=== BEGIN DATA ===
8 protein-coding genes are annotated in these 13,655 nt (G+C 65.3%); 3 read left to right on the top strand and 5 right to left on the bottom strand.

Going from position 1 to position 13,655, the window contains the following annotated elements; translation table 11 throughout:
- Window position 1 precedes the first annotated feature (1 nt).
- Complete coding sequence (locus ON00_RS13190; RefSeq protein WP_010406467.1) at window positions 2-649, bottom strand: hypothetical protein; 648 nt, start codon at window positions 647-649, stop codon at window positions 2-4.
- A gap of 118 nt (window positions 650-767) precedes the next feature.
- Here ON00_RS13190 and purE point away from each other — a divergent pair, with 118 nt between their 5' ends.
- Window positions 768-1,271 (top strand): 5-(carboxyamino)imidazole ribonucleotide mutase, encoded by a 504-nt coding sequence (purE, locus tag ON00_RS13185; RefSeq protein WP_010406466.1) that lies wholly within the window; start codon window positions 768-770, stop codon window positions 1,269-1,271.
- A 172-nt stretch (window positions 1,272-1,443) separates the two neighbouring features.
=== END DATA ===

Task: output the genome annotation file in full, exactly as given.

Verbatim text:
8 protein-coding genes are annotated in these 13,655 nt (G+C 65.3%); 3 read left to right on the top strand and 5 right to left on the bottom strand.

Going from position 1 to position 13,655, the window contains the following annotated elements; translation table 11 throughout:
- Window position 1 precedes the first annotated feature (1 nt).
- Complete coding sequence (locus ON00_RS13190; RefSeq protein WP_010406467.1) at window positions 2-649, bottom strand: hypothetical protein; 648 nt, start codon at window positions 647-649, stop codon at window positions 2-4.
- A gap of 118 nt (window positions 650-767) precedes the next feature.
- Here ON00_RS13190 and purE point away from each other — a divergent pair, with 118 nt between their 5' ends.
- Window positions 768-1,271 (top strand): 5-(carboxyamino)imidazole ribonucleotide mutase, encoded by a 504-nt coding sequence (purE, locus tag ON00_RS13185; RefSeq protein WP_010406466.1) that lies wholly within the window; start codon window positions 768-770, stop codon window positions 1,269-1,271.
- A 172-nt stretch (window positions 1,272-1,443) separates the two neighbouring features.